Edward Kmett

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Software Engineering Lead at S&P Capital IQ, Chair of the Haskell Core Libraries Committee
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@kmett

Edward spent most of his adult life trying to build reusable code in imperative languages before realizing he was building castles in sand. He converted to Haskell in 2006 while searching for better building materials. He now chairs the Haskell core libraries committee, collaborates with hundreds of other developers on over 150 projects on github, builds tools for quants and traders using the purely-functional programming-language Ermine for S&P Capital IQ, and is obsessed with finding better tools so that seven years from now he won’t be stuck solving the same problems with the same tools he was stuck using seven years ago.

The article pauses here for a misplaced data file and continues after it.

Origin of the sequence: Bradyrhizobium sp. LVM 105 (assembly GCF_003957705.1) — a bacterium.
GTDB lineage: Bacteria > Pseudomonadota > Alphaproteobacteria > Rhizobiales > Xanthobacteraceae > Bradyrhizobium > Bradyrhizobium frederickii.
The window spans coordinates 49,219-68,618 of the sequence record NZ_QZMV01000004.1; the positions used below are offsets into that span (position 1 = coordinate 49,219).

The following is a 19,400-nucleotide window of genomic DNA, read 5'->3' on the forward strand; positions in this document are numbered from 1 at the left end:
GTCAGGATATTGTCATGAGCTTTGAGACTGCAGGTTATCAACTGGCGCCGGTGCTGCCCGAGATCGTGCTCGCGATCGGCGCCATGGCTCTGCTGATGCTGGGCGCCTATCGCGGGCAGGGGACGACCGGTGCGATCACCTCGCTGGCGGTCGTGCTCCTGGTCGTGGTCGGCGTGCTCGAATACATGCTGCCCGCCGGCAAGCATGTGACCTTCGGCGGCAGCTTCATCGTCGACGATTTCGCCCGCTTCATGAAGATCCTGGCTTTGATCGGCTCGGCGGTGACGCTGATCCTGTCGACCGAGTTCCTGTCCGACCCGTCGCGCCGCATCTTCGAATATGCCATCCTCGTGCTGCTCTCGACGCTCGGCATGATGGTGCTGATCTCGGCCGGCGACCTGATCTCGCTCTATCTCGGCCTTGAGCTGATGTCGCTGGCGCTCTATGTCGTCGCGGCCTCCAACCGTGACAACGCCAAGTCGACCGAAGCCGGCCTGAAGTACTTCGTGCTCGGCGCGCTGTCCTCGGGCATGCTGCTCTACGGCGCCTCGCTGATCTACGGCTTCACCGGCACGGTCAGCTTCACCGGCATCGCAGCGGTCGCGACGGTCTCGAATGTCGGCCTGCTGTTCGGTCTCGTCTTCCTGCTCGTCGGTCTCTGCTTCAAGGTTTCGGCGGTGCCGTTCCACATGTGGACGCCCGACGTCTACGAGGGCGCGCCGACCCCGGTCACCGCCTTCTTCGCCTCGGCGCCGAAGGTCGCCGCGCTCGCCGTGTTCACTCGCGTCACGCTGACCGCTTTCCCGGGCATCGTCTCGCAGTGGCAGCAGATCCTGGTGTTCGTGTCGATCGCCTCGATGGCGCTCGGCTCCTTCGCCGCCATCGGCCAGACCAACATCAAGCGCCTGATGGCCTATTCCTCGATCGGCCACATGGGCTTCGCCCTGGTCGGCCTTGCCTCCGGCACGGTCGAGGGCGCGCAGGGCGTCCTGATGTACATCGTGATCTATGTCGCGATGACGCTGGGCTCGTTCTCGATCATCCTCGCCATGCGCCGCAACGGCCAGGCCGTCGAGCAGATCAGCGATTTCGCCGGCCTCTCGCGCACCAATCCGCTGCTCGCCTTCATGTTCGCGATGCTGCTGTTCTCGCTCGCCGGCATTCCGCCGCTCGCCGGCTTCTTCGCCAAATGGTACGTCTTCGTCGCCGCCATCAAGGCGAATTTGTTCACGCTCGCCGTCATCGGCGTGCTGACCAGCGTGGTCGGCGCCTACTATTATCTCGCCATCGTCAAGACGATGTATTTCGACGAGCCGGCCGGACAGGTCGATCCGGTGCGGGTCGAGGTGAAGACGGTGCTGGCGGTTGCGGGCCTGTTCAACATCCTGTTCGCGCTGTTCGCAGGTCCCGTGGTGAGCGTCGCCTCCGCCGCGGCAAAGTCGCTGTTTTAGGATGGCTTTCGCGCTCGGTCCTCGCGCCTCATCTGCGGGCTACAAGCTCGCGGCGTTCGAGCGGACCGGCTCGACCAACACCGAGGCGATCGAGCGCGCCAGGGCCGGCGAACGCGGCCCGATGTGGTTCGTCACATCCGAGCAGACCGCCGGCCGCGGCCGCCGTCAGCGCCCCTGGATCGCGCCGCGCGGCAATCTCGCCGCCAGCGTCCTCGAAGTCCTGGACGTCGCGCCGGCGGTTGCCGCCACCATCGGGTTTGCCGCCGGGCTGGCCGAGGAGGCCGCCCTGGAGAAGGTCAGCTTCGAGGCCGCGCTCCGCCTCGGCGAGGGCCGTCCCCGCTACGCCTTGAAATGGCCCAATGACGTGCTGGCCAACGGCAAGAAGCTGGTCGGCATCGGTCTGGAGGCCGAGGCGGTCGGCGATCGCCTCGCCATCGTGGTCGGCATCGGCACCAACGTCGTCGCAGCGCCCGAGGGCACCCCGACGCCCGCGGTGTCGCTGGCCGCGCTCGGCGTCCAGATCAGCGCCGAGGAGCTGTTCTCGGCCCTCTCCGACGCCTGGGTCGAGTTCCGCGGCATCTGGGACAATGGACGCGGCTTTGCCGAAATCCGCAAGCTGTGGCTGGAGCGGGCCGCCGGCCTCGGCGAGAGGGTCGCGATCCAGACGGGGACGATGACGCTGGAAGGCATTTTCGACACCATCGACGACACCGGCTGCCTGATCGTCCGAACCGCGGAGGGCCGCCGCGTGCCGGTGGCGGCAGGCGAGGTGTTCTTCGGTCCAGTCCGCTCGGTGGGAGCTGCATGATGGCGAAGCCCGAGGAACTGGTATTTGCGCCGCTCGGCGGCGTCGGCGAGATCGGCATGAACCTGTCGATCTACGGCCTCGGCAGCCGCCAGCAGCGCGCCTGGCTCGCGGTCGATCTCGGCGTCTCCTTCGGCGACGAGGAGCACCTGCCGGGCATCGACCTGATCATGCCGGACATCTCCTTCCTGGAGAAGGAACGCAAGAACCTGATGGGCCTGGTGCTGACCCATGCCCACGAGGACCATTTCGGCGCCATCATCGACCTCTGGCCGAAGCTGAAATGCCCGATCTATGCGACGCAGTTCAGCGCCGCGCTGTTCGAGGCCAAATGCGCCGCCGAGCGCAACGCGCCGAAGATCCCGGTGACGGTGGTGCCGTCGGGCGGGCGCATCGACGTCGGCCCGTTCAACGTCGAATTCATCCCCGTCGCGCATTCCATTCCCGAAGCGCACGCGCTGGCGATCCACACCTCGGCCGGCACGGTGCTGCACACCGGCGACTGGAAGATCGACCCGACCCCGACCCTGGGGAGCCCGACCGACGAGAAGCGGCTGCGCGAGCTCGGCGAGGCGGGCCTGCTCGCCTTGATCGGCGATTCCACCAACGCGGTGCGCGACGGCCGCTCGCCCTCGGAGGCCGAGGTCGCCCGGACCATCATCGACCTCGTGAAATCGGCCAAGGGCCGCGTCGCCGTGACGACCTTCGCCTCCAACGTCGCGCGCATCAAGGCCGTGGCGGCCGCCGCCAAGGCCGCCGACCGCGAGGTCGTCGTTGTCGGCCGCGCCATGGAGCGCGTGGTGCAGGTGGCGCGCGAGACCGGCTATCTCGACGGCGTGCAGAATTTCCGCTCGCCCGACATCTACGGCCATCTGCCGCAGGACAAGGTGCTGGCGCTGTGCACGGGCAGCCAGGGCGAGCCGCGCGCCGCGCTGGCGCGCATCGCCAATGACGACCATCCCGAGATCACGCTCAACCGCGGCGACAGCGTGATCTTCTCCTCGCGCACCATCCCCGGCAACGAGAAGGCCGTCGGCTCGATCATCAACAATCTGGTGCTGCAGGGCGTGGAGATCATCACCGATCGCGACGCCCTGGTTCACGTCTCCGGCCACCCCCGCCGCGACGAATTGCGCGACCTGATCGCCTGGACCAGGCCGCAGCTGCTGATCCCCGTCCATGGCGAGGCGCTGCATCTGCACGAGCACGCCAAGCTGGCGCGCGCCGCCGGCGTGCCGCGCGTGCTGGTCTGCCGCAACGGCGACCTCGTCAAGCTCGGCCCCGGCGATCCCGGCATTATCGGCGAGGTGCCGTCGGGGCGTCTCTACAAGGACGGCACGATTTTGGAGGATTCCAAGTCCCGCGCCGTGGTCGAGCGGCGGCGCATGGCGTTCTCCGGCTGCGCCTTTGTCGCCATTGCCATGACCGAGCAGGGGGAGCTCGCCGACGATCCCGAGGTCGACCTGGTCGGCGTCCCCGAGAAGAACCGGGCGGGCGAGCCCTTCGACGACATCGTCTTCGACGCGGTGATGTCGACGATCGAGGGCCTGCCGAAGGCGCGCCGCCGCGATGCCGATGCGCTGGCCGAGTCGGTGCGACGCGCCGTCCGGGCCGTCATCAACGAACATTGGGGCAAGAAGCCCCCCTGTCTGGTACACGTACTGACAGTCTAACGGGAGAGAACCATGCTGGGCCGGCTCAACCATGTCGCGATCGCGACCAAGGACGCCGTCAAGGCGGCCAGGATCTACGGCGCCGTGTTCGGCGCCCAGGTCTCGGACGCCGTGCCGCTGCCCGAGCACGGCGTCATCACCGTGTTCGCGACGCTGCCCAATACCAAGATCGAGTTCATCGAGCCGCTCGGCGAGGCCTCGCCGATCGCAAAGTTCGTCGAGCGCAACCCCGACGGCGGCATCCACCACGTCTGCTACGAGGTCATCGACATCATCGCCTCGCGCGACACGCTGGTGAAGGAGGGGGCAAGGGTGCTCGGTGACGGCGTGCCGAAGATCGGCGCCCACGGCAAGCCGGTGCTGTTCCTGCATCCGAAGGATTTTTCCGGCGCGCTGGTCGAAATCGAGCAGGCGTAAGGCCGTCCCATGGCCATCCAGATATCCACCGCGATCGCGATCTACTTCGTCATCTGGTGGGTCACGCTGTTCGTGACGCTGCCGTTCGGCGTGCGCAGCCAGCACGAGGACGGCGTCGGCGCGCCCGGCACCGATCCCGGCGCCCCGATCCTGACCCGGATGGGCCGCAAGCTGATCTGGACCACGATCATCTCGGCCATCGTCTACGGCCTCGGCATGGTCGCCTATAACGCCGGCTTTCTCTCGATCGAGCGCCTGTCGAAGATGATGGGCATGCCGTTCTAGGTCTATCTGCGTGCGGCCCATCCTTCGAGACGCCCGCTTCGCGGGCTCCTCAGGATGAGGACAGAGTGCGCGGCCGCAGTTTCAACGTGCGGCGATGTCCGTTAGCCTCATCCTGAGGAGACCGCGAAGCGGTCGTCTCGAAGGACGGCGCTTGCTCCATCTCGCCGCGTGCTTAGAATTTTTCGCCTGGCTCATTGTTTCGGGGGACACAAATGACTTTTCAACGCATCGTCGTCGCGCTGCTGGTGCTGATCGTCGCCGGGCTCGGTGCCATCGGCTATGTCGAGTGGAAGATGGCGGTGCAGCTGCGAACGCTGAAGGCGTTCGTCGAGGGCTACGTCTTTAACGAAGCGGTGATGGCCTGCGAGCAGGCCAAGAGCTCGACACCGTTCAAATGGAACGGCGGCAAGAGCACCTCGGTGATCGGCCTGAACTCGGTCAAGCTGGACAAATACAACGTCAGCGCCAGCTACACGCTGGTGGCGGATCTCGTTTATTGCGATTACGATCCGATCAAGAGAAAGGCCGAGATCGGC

YOW! Lambda Jam 2014 Brisbane

Functionally Oblivious and Succinct

KEYNOTE –  VIEW SLIDES WATCH VIDEO

This talk provides a whirlwind tour of some new types of functional data structures and their applications.

Cache-oblivious algorithms let us perform optimally for all cache levels in your system at the same time by optimizing for one cache for which we don’t know the parameters. While Okasaki’s “Purely Functional Data Structures” taught us how to reason about asymptotic performance in a lazy language like Haskell, reasoning about cache-oblivious algorithms requires some new techniques.

Succinct data structures let us work directly on near-optimally compressed data representations without decompressing.

How can derive new functional data structures from these techniques? Applications include just diverse areas as speeding up something like Haskell’s venerable Data.Map, handling “big data” on disk without tuning for hardware, and parsing JSON faster in less memory.